Structured authoring is a publishing workflow that lets you define and enforce consistent organization of information in documents. In unstructured publishing, content is written according to rules and approved styles described in style guides and enforced by editors.
In an unstructured authoring workflow, you create relatively free-flow narrative based documents. For example, you can have headings, followed by paragraphs, or graphics with captions or alternate text. In case of structured authoring, the content rules enforce a consistent structure across similar pieces of information. For example, you can decide to enforce the following content rules:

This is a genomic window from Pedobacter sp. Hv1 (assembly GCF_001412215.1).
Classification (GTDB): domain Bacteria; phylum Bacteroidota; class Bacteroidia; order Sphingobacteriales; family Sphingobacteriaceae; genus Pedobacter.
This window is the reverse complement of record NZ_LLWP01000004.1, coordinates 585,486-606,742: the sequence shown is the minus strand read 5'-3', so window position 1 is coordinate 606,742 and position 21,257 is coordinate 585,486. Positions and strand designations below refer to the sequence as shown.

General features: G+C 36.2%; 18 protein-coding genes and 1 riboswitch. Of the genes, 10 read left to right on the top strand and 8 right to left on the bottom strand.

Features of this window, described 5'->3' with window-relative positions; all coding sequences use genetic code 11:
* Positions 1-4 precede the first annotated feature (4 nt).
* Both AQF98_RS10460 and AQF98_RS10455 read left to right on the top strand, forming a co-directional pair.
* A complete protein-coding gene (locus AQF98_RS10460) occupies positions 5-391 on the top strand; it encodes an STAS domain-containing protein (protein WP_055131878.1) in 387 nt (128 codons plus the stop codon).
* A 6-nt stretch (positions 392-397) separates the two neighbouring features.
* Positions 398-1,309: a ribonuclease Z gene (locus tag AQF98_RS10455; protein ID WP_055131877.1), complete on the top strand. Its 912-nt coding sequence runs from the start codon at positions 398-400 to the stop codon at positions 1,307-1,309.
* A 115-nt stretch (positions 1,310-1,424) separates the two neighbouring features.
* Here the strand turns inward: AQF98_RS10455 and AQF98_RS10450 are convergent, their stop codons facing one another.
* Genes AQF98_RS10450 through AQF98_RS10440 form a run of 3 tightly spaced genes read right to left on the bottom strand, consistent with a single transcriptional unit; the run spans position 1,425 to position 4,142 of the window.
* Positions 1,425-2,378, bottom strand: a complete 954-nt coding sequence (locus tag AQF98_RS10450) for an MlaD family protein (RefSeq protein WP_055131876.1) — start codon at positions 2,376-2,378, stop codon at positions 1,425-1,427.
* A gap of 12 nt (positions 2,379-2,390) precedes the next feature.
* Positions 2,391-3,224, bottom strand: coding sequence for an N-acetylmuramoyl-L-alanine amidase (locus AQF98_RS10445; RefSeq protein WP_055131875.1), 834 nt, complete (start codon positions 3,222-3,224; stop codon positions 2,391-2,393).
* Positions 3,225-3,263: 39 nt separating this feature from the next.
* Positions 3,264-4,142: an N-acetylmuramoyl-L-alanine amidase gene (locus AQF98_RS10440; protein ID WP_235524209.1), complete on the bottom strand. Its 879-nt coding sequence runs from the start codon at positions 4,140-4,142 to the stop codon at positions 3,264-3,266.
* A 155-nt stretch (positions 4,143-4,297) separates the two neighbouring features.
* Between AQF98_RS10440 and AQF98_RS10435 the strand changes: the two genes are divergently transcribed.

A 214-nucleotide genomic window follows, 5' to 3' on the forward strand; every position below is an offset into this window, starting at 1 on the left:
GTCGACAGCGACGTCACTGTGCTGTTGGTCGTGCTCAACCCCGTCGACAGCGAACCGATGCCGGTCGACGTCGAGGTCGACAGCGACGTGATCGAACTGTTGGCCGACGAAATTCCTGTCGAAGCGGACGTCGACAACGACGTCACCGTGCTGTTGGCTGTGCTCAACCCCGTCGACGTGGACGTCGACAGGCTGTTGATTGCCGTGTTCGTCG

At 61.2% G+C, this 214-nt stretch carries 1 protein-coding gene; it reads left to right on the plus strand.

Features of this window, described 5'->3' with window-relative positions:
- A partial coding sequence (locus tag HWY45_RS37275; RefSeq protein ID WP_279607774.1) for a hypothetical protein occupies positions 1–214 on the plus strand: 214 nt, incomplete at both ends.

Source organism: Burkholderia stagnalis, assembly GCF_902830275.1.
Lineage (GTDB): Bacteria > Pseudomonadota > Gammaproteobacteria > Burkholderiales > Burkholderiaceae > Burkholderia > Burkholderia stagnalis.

•A bulleted list must contain at least two items.
•A heading must be followed by a paragraph.
•A table must have a heading row.
•A graphic must have a caption.
These content rules are defined in either a document type definition (DTD) or an XML schema. Conformance to these content rules is automatically checked against the DTD or schema.
For example, consider the structure of a home address. Suppose that the content rules require address to contain an employee name, house number, street, city, and ZIP code. In unstructured authoring, an address without a house number can be discovered only through editing or review. In structured authoring, the structure is validated and automatically checked for completeness. Consistent organization and sequence are therefore enforced and assured.